Lying in bed for two months with a broken neck, 18-year-old Ricardo Izecson dos Santos Leite made a list of 10 goals. Nevermind the fact that he was uncertain to ever play again after fracturing his sixth vertebra at the bottom of a waterslide.
And forget cautious optimism. These were audacious dreams even for a boy raised on the soccer mania of Brazil—especially one who had needed a medical program to spur his stunted growth and who was yet to crack the starting lineup of the junior squad of São Paulo Football Club. The list began with “Return to soccer” and scaled upward to finish with “Compete in the World Cup” and “Transfer to a big club in Italy or Germany.”
In January 2001, about two weeks after returning to soccer, he was called up to São Paulo’s professional team. On March 7, with 10 minutes remaining, he was subbed into the finals of the prestigious Rio-São Paulo Tournament. São Paulo trailed Botafogo 1-0 when the midfielder received a high, looping pass, flipped it behind the back of a defender and fired a low shot beneath the diving goalkeeper. Two minutes later he netted another low rocket to clinch the championship as TV announcers shouted “Goooooooooooooooal!”
Brazil had met Kaká. (The nickname, pronounced Ka-kah’, came when his older brother couldn’t pronounce his name.) He claimed his starting spot for São Paulo, and within two years could cross off the entire list of goals, including playing for Brazil’s 2002 World Cup champions. By 2007 Kaká stood at the apex of world soccer, sweeping its highest individual honors: the FIFPro World Player of the Year, the Ballon d’Or for best in the world and the FIFA World Player of the Year.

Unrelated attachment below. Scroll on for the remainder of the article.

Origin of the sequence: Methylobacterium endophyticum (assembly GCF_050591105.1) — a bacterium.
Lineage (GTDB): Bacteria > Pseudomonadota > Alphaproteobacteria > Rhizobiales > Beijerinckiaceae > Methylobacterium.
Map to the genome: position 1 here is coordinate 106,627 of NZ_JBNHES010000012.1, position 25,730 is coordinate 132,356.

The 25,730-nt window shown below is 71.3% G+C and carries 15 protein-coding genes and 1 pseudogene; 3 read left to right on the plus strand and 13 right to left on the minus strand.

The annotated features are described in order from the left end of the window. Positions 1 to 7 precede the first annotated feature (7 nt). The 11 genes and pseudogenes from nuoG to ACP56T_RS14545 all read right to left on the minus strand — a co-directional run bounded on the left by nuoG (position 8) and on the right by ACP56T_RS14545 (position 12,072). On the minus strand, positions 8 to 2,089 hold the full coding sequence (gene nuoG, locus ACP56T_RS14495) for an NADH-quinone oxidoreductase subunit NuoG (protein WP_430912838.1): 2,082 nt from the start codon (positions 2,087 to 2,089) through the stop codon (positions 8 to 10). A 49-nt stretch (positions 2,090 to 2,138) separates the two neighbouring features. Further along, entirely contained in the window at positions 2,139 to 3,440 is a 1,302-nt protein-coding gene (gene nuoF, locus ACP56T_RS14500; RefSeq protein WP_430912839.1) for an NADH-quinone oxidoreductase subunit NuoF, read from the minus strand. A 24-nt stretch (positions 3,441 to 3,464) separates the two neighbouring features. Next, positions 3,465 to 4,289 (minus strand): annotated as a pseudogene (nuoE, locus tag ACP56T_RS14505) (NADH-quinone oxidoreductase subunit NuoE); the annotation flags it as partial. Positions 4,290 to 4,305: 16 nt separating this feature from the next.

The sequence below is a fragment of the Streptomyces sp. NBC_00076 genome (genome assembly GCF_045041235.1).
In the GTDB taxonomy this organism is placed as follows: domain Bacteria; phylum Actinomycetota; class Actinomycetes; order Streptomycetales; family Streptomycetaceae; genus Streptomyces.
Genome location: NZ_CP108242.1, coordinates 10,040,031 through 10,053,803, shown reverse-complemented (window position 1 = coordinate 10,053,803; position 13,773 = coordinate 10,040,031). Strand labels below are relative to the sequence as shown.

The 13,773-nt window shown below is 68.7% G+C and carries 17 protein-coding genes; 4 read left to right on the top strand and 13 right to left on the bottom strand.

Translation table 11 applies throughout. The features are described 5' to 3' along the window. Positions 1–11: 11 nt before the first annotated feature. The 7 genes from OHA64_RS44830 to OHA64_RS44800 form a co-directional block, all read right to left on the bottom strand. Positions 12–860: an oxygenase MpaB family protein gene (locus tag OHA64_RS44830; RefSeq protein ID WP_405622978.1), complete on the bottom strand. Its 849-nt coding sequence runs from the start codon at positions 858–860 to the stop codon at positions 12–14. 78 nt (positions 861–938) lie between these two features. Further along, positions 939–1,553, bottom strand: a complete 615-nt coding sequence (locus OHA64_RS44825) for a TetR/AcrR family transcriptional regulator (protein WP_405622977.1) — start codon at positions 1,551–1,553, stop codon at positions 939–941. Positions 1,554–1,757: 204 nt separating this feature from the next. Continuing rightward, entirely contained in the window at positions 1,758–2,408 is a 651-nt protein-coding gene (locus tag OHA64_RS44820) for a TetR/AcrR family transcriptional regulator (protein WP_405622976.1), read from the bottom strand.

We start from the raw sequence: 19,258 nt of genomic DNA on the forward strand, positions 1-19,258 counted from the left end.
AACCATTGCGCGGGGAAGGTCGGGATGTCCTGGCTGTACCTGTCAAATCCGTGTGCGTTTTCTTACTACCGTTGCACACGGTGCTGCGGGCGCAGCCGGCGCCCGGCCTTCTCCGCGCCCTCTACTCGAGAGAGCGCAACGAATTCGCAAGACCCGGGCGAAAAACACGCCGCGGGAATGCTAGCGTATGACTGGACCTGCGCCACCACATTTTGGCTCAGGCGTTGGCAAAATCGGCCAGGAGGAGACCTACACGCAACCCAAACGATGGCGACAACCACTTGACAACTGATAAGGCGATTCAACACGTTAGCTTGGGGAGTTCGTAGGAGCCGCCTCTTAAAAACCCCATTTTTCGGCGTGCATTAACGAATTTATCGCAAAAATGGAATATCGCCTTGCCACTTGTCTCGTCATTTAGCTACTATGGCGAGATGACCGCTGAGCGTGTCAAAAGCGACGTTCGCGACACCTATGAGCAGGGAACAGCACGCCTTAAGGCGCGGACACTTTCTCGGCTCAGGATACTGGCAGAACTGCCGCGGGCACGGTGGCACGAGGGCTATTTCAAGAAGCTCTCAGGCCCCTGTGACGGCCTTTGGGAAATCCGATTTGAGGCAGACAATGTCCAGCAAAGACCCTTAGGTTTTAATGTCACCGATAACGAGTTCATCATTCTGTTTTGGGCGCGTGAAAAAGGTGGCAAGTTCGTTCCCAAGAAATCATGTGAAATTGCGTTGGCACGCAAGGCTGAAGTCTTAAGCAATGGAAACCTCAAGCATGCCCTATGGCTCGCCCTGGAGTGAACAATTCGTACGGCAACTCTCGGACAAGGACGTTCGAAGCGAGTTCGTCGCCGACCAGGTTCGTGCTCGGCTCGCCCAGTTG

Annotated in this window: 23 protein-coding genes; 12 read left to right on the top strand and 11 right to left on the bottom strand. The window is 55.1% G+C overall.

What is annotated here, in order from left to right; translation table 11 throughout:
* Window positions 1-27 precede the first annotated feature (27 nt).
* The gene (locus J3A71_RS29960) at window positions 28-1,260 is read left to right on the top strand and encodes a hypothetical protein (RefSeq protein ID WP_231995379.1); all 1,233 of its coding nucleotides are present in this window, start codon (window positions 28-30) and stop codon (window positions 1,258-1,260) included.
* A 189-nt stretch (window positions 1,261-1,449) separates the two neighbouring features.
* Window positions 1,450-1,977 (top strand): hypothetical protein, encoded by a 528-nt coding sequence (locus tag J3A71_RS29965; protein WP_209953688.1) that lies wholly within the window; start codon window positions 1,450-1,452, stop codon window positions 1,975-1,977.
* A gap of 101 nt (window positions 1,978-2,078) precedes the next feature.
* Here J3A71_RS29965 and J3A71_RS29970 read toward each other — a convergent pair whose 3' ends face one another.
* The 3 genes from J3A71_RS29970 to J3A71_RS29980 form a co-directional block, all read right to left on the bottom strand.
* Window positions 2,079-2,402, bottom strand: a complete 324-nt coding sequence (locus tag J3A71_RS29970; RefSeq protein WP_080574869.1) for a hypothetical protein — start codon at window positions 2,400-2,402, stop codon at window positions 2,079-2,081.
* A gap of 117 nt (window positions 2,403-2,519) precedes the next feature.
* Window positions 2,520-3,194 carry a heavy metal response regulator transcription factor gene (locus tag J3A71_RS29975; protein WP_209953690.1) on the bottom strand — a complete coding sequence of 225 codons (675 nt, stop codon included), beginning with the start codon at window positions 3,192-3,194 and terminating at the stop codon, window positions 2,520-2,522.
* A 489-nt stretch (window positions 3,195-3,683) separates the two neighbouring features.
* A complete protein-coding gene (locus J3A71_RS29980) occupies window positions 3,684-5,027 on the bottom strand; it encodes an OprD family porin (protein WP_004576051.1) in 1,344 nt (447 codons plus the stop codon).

“It was a dream for me just to play for São Paulo and one game for Brazil,” Kaká said accepting the golden FIFA trophy. “But the Bible says God can give you more than you even ask for and that is what has happened in my life.”
Faith and Family
Kaká’s star shot into the stratosphere in soccer-mad Brazil following his breakout game. The press couldn’t get enough of him, and he was an instant heartthrob. He couldn’t go out in public without being mobbed. At first Kaká’s mother answered the 50 letters a day from female admirers, but the flood of attention quickly became too much.
After the initial shock, Kaká developed a warm accessibility with the press and fans, but he avoided the limelight and temptations of the nightclubs and paparazzi scene. As had always been the case, his family and faith were his anchor.
Many people think that I became a Christian after the accident, but that is not true,” Kaká says. “My parents always taught me the Bible and its values, and also about Jesus Christ and faith.”